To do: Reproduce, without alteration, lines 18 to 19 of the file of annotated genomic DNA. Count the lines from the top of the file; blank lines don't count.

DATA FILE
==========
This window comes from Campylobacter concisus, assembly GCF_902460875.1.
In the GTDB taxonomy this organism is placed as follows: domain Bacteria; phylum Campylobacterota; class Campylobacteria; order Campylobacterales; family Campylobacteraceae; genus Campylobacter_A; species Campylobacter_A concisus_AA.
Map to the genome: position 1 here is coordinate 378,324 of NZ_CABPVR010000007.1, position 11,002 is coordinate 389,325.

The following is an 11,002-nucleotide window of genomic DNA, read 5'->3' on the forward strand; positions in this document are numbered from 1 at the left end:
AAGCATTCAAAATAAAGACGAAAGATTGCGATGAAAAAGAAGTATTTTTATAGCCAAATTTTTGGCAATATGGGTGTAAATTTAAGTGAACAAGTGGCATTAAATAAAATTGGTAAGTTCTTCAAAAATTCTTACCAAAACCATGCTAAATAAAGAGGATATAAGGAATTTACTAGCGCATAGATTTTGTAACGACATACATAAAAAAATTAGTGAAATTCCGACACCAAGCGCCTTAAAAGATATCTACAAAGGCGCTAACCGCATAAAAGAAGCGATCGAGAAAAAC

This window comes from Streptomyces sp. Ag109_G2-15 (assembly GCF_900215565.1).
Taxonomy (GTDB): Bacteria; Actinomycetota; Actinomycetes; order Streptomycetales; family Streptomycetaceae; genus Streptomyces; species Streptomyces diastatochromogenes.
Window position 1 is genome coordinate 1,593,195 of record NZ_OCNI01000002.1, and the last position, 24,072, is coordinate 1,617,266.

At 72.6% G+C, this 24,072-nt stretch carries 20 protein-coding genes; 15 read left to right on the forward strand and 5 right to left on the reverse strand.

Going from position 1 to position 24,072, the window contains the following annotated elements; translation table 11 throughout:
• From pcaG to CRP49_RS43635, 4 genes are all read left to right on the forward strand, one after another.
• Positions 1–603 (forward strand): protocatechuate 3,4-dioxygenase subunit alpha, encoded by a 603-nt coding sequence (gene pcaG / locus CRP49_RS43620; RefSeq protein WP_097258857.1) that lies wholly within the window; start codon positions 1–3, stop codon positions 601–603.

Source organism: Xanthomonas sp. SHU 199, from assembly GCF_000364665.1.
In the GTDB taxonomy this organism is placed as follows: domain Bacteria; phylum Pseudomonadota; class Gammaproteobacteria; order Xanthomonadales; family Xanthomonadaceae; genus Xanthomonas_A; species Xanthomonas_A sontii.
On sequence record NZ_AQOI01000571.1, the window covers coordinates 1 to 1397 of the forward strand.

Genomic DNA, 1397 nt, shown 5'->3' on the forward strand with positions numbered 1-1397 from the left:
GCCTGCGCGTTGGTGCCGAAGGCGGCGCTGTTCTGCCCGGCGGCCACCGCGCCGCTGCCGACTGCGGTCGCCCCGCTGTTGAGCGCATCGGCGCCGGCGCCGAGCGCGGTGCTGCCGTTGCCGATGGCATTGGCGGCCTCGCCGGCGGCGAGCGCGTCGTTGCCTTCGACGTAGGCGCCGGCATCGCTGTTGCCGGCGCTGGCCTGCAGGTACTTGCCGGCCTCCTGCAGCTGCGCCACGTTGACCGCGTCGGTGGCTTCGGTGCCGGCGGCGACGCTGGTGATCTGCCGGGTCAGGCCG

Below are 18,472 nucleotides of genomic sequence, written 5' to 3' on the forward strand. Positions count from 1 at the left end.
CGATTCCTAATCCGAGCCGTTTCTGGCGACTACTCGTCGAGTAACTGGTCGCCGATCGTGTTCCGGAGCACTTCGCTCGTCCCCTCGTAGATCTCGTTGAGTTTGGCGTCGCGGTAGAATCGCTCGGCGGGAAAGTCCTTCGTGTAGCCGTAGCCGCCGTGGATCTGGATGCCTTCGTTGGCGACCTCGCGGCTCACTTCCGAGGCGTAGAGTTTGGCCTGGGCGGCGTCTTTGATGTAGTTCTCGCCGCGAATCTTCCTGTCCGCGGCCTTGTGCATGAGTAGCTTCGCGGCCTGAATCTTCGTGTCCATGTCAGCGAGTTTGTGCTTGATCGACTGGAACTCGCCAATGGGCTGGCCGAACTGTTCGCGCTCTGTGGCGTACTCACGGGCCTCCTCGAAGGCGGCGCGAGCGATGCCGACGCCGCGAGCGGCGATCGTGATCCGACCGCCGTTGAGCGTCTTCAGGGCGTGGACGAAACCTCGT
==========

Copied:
Below are 18,472 nucleotides of genomic sequence, written 5' to 3' on the forward strand. Positions count from 1 at the left end.
CGATTCCTAATCCGAGCCGTTTCTGGCGACTACTCGTCGAGTAACTGGTCGCCGATCGTGTTCCGGAGCACTTCGCTCGTCCCCTCGTAGATCTCGTTGAGTTTGGCGTCGCGGTAGAATCGCTCGGCGGGAAAGTCCTTCGTGTAGCCGTAGCCGCCGTGGATCTGGATGCCTTCGTTGGCGACCTCGCGGCTCACTTCCGAGGCGTAGAGTTTGGCCTGGGCGGCGTCTTTGATGTAGTTCTCGCCGCGAATCTTCCTGTCCGCGGCCTTGTGCATGAGTAGCTTCGCGGCCTGAATCTTCGTGTCCATGTCAGCGAGTTTGTGCTTGATCGACTGGAACTCGCCAATGGGCTGGCCGAACTGTTCGCGCTCTGTGGCGTACTCACGGGCCTCCTCGAAGGCGGCGCGAGCGATGCCGACGCCGCGAGCGGCGATCGTGATCCGACCGCCGTTGAGCGTCTTCAGGGCGTGGACGAAACCTCGT